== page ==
In the centre of South Korea’s capital Seoul, a megacity of some 10 million people (25 if you count the surrounding capital region), a new elevated public park has opened which many are labelling as Seoul’s answer to the High Line. Designed by Dutch architects MVRDV, the “sky garden” is built upon a disused highway overpass adjacent to Seoul’s central railway station. Its name, Seoullo 7017, translates to “Seoul Street 7017,” with the number a nod to the highway’s foundation in 1970 and its rebirth in 2017.
From an urban design point of view, this project does many laudable things: it repurposes a redundant vehicular overpass into a pedestrian spine; it provides very useful connections to the city’s main railway station from both the Jungnim-Dong district in the west and the Hoehyeon-Dong district in the east; and it kickstarts the revitalisation of Seoul’s core, which is tired, ugly and divided by over-scaled roadways and the railway. It sends a strong message to visitors about Seoul’s progressive approach to urban policy, building on its reputation as a dynamic, high-tech city.
But what of the design?
I had seen MVRDV’s dreamy pink and green renders adorning the windows of city buses, metro stations and construction hoardings all over town prior to visiting, and my excitement was genuinely high.
According to the designer’s website, the linear park was designed as a collection of small gardens, each one with its very own composition, perfume, colour and identity.
But really, if you boil it down, the design can be summarized in one word: circles. Circles and cylinders dominate. Six hundred and forty-five cylindrical concrete planters host the so-called “plant library” of 228 plant species and sub-species. There are cylindrical shops, spiral stairwells, circular viewing platforms, lighting poles, seats, trampolines, cooling stations and even splash pools along the route. There are almost no departures from the circular language apart from the glass balustrades. It would have been such a breeze to document!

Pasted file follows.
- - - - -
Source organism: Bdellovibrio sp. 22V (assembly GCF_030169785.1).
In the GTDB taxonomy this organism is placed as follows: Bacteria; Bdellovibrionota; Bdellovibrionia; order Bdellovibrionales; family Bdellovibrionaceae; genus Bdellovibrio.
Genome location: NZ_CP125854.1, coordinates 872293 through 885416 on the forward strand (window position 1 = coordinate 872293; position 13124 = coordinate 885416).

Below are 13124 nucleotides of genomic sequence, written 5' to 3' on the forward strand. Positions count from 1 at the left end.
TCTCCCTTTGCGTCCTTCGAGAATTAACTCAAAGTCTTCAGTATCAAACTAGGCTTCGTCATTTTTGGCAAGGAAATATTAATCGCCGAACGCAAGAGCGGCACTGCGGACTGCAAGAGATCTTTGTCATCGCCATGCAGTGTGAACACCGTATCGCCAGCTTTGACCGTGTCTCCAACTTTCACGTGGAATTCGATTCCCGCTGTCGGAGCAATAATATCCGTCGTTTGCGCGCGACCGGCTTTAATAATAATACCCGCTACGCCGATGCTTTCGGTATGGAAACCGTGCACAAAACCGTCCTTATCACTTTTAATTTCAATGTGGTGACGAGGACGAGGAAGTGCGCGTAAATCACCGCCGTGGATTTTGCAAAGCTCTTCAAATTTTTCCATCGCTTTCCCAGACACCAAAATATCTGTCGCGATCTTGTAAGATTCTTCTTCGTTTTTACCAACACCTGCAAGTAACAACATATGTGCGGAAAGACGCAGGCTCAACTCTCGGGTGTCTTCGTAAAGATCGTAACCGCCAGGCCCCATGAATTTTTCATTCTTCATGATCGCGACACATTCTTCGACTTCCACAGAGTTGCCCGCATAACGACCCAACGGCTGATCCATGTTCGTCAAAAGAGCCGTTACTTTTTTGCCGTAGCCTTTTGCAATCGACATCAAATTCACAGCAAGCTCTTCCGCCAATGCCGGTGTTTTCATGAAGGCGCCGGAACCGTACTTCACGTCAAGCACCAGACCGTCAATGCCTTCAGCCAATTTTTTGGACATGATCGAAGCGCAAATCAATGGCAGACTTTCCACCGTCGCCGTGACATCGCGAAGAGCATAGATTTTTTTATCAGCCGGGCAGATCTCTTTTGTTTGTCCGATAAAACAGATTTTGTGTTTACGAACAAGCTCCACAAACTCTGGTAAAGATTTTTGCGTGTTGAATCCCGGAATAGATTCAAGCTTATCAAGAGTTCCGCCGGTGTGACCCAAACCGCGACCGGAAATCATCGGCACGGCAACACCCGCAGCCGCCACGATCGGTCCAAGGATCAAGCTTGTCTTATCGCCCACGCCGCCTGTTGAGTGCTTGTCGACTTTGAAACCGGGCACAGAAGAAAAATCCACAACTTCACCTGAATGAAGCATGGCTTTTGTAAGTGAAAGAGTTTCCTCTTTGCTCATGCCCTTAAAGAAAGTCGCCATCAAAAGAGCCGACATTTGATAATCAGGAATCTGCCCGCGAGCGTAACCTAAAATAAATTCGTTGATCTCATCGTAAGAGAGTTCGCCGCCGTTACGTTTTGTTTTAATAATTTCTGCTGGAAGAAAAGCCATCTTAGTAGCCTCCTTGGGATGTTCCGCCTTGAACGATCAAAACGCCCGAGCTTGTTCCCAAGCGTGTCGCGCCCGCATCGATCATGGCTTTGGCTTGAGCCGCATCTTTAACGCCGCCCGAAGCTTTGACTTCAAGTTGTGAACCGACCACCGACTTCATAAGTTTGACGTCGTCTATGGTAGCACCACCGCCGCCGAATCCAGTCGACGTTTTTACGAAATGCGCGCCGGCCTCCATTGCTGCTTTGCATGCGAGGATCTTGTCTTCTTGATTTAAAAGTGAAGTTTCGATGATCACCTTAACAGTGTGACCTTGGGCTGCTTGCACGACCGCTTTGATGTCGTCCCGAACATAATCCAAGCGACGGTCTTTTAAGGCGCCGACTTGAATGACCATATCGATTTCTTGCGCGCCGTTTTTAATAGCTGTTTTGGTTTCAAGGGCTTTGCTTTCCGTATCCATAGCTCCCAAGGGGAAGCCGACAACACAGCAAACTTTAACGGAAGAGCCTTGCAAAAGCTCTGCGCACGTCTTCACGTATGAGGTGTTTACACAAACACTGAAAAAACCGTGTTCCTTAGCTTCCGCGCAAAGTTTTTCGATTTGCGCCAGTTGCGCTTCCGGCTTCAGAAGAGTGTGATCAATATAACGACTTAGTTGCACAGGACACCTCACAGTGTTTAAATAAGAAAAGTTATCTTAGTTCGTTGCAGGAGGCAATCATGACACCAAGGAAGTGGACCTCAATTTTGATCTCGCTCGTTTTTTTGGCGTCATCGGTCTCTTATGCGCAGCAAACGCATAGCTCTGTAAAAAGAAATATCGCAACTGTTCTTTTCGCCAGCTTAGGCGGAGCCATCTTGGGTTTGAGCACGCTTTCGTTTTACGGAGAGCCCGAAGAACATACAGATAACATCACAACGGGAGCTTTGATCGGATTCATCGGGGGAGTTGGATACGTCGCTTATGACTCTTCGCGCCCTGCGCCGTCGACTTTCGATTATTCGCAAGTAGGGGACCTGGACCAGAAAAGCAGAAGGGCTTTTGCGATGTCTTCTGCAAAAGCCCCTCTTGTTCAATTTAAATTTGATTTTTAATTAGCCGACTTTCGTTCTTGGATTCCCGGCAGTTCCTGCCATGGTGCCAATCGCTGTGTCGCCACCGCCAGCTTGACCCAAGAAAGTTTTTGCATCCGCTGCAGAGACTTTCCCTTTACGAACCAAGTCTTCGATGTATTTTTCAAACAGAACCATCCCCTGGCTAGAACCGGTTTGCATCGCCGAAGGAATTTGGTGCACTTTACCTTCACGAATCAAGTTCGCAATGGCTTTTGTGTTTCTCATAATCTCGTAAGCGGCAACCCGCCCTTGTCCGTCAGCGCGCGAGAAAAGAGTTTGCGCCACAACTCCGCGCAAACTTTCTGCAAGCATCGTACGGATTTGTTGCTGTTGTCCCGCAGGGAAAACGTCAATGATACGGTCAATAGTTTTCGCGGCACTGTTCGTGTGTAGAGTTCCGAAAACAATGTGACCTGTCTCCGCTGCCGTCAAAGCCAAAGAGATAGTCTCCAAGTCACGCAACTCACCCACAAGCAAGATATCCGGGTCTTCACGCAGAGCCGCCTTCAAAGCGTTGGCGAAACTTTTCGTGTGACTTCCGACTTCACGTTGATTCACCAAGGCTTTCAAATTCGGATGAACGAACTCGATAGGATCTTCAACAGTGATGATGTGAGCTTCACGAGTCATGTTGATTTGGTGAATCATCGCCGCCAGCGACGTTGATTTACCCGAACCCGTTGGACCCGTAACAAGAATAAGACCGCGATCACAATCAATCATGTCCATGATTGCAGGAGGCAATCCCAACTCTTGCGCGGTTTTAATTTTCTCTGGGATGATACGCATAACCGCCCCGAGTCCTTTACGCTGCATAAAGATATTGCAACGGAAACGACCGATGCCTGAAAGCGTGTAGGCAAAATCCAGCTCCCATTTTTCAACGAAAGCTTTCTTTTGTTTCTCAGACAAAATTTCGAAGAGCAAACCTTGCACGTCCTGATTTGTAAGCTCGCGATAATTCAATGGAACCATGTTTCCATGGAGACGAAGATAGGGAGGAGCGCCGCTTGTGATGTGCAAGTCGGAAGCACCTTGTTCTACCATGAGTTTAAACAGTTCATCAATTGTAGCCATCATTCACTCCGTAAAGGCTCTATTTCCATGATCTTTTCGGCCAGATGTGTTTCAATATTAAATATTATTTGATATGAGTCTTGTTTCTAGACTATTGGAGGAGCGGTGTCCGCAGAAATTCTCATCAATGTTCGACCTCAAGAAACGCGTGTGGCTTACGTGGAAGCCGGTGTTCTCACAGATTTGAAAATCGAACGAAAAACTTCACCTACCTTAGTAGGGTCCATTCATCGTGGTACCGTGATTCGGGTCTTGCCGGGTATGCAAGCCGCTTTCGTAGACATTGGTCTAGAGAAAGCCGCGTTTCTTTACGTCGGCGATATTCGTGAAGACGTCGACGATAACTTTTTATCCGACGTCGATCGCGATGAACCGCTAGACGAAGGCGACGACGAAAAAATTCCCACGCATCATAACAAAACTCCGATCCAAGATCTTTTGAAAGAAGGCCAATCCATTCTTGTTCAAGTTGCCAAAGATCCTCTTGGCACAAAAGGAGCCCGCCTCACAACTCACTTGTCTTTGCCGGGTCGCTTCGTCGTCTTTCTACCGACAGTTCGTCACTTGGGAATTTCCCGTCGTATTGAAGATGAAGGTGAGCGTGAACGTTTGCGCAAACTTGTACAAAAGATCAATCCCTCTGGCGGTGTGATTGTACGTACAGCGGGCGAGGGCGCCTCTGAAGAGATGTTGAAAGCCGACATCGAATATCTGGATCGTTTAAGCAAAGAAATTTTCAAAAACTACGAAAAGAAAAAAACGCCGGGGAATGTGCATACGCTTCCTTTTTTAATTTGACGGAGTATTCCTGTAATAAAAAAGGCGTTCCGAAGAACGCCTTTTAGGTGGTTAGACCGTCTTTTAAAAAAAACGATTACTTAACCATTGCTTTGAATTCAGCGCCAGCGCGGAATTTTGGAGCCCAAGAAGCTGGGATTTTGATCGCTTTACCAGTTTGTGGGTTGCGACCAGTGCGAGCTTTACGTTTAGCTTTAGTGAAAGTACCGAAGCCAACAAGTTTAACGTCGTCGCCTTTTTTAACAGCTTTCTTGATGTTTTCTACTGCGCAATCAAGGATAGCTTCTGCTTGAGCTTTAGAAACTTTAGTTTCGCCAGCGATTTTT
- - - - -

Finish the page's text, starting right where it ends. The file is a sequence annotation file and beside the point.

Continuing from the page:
While it’s easy to conclude a process of “shape throwing” went on here, the cylindrical tree pots do seem to have a cultural connection to the city. In the week preceding Seoullo’s opening I had walked around Seoul extensively and observed the city’s love affair with potted plants in public spaces. In the tiny laneways and larger thoroughfares, there are all manner of potted plants generously positioned for public enjoyment, from staked tomato plants to bamboo and ornamental grasses.
The design of Seoullo does appear to respond to this rather charming local practice. However, the response is simplistic: the culture or practice identified, reduced to a formal gesture, and then rolled out en masse.
On the day I visited (only one day after the ribbon was cut), the place was so packed that I had to queue to get in. The park was pumping with music and thousands of excited visitors walking around with their cameras, selfie sticks and sun umbrellas, many posing for photos with the plants that best matched their outfits.
After walking about fifty metres the design becomes monotonous and predictable, and there is not yet a lot of shade or shelter from the blazing sun. The planting design was restricted to either one species per planter, or combinations of a tree planted with smaller plants at the base, such as prostate ivy, in order for the collection to be read as a “library.” Some included arrangements of rocks and moss.
Unlike at the High Line, there is no clever interplay between planting, paving and seating here, all are kept so separate that the place resembles a temporary pop-up garden, albeit an enormous one, ready to be packed away for traffic to resume on Monday morning.
As I post a photo of a lady in blue sitting cutely beside a blue-flowered hydrangea to my Instagram, I can’t escape the feeling that I am an unwilling participant in a giant marketing stunt, adding to a tally of key measurables somewhere, rather than witnessing the opening of a project that will advance the adaptive reuse discourse.
In speaking to some local architects and landscape architects, they lamented the fact that many of the city’s signature urban projects are continually awarded to large European or American firms based on their greater experience, denying the growth and maturing of the South Korean profession. It’s a shame given the strong work being realized by South Korean architects and landscape architects, work characterized by a deep interest in and understanding of materials (such an interest is not on display here).
Given its urban design fundamentals and position in the heart of a megacity, Seoullo 7017 is likely to be very well used. But as to whether it will be well liked by the Seoul population, we’ll have to wait and see how it matures.